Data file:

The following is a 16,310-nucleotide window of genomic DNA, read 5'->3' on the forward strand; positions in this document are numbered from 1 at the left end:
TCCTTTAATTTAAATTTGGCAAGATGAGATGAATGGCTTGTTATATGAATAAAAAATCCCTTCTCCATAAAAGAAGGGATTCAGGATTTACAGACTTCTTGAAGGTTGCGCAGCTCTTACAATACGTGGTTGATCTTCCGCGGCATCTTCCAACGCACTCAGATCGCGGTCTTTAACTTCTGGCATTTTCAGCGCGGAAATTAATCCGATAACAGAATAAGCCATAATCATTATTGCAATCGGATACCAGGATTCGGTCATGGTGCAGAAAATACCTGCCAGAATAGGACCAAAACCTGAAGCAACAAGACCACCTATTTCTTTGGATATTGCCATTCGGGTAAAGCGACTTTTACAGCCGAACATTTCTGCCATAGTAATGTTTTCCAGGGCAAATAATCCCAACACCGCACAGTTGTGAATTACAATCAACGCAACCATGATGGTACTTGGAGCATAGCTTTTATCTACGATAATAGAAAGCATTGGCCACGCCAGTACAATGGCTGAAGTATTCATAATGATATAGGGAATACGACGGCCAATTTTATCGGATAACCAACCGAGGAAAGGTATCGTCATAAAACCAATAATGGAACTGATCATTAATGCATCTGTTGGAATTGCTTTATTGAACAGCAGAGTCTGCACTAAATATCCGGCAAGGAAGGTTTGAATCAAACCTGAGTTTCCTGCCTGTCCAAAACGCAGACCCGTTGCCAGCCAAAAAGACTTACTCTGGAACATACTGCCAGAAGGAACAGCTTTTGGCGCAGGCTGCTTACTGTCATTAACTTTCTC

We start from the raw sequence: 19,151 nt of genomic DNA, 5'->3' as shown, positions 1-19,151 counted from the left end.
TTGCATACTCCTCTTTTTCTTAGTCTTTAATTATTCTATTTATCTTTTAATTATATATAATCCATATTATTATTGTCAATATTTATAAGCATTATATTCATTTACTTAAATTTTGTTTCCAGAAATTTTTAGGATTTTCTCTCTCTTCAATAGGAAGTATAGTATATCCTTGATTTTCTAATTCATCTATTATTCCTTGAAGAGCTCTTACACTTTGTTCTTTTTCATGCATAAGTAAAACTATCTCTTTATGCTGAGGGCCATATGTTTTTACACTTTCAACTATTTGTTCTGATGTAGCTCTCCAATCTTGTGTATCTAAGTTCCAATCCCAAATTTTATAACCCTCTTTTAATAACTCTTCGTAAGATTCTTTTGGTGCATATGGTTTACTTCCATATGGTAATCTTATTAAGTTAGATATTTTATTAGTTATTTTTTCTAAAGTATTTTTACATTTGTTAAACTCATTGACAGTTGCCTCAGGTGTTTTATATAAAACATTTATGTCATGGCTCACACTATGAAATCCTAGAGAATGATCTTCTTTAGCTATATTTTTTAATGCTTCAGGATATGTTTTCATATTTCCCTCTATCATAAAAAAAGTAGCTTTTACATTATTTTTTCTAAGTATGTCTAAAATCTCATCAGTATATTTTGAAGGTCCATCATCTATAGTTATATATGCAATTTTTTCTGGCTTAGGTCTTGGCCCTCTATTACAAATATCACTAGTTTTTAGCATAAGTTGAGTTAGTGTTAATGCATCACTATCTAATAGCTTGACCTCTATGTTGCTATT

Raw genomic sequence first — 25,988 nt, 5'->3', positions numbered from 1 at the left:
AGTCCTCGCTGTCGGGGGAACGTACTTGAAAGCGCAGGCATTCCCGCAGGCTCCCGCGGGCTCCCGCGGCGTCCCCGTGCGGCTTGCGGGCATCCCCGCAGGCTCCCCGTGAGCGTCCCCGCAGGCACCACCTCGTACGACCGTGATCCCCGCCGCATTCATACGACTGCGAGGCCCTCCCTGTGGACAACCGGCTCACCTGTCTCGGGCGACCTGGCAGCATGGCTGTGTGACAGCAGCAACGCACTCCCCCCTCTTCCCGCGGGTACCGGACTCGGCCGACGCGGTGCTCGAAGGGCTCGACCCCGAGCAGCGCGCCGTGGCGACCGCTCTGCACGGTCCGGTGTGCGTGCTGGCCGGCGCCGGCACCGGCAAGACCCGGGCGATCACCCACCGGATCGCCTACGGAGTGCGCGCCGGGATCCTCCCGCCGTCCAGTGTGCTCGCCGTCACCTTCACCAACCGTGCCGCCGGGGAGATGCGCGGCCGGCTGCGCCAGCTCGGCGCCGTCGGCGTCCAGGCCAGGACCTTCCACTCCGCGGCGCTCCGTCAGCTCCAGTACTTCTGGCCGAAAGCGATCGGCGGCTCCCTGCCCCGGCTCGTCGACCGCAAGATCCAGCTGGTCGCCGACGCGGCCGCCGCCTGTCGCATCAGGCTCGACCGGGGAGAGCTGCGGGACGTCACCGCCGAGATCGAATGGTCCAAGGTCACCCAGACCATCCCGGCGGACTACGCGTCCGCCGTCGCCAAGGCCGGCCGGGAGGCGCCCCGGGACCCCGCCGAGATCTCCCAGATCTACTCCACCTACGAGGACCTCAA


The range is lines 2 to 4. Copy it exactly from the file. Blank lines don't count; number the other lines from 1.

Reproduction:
TCCTTTAATTTAAATTTGGCAAGATGAGATGAATGGCTTGTTATATGAATAAAAAATCCCTTCTCCATAAAAGAAGGGATTCAGGATTTACAGACTTCTTGAAGGTTGCGCAGCTCTTACAATACGTGGTTGATCTTCCGCGGCATCTTCCAACGCACTCAGATCGCGGTCTTTAACTTCTGGCATTTTCAGCGCGGAAATTAATCCGATAACAGAATAAGCCATAATCATTATTGCAATCGGATACCAGGATTCGGTCATGGTGCAGAAAATACCTGCCAGAATAGGACCAAAACCTGAAGCAACAAGACCACCTATTTCTTTGGATATTGCCATTCGGGTAAAGCGACTTTTACAGCCGAACATTTCTGCCATAGTAATGTTTTCCAGGGCAAATAATCCCAACACCGCACAGTTGTGAATTACAATCAACGCAACCATGATGGTACTTGGAGCATAGCTTTTATCTACGATAATAGAAAGCATTGGCCACGCCAGTACAATGGCTGAAGTATTCATAATGATATAGGGAATACGACGGCCAATTTTATCGGATAACCAACCGAGGAAAGGTATCGTCATAAAACCAATAATGGAACTGATCATTAATGCATCTGTTGGAATTGCTTTATTGAACAGCAGAGTCTGCACTAAATATCCGGCAAGGAAGGTTTGAATCAAACCTGAGTTTCCTGCCTGTCCAAAACGCAGACCCGTTGCCAGCCAAAAAGACTTACTCTGGAACATACTGCCAGAAGGAACAGCTTTTGGCGCAGGCTGCTTACTGTCATTAACTTTCTC

We start from the raw sequence: 19,151 nt of genomic DNA, 5'->3' as shown, positions 1-19,151 counted from the left end.
TTGCATACTCCTCTTTTTCTTAGTCTTTAATTATTCTATTTATCTTTTAATTATATATAATCCATATTATTATTGTCAATATTTATAAGCATTATATTCATTTACTTAAATTTTGTTTCCAGAAATTTTTAGGATTTTCTCTCTCTTCAATAGGAAGTATAGTATATCCTTGATTTTCTAATTCATCTATTATTCCTTGAAGAGCTCTTACACTTTGTTCTTTTTCATGCATAAGTAAAACTATCTCTTTATGCTGAGGGCCATATGTTTTTACACTTTCAACTATTTGTTCTGATGTAGCTCTCCAATCTTGTGTATCTAAGTTCCAATCCCAAATTTTATAACCCTCTTTTAATAACTCTTCGTAAGATTCTTTTGGTGCATATGGTTTACTTCCATATGGTAATCTTATTAAGTTAGATATTTTATTAGTTATTTTTTCTAAAGTATTTTTACATTTGTTAAACTCATTGACAGTTGCCTCAGGTGTTTTATATAAAACATTTATGTCATGGCTCACACTATGAAATCCTAGAGAATGATCTTCTTTAGCTATATTTTTTAATGCTTCAGGATATGTTTTCATATTTCCCTCTATCATAAAAAAAGTAGCTTTTACATTATTTTTTCTAAGTATGTCTAAAATCTCATCAGTATATTTTGAAGGTCCATCATCTATAGTTATATATGCAATTTTTTCTGGCTTAGGTCTTGGCCCTCTATTACAAATATCACTAGTTTTTAGCATAAGTTGAGTTAGTGTTAATGCATCACTATCTAATAGCTTGACCTCTATGTTGCTATT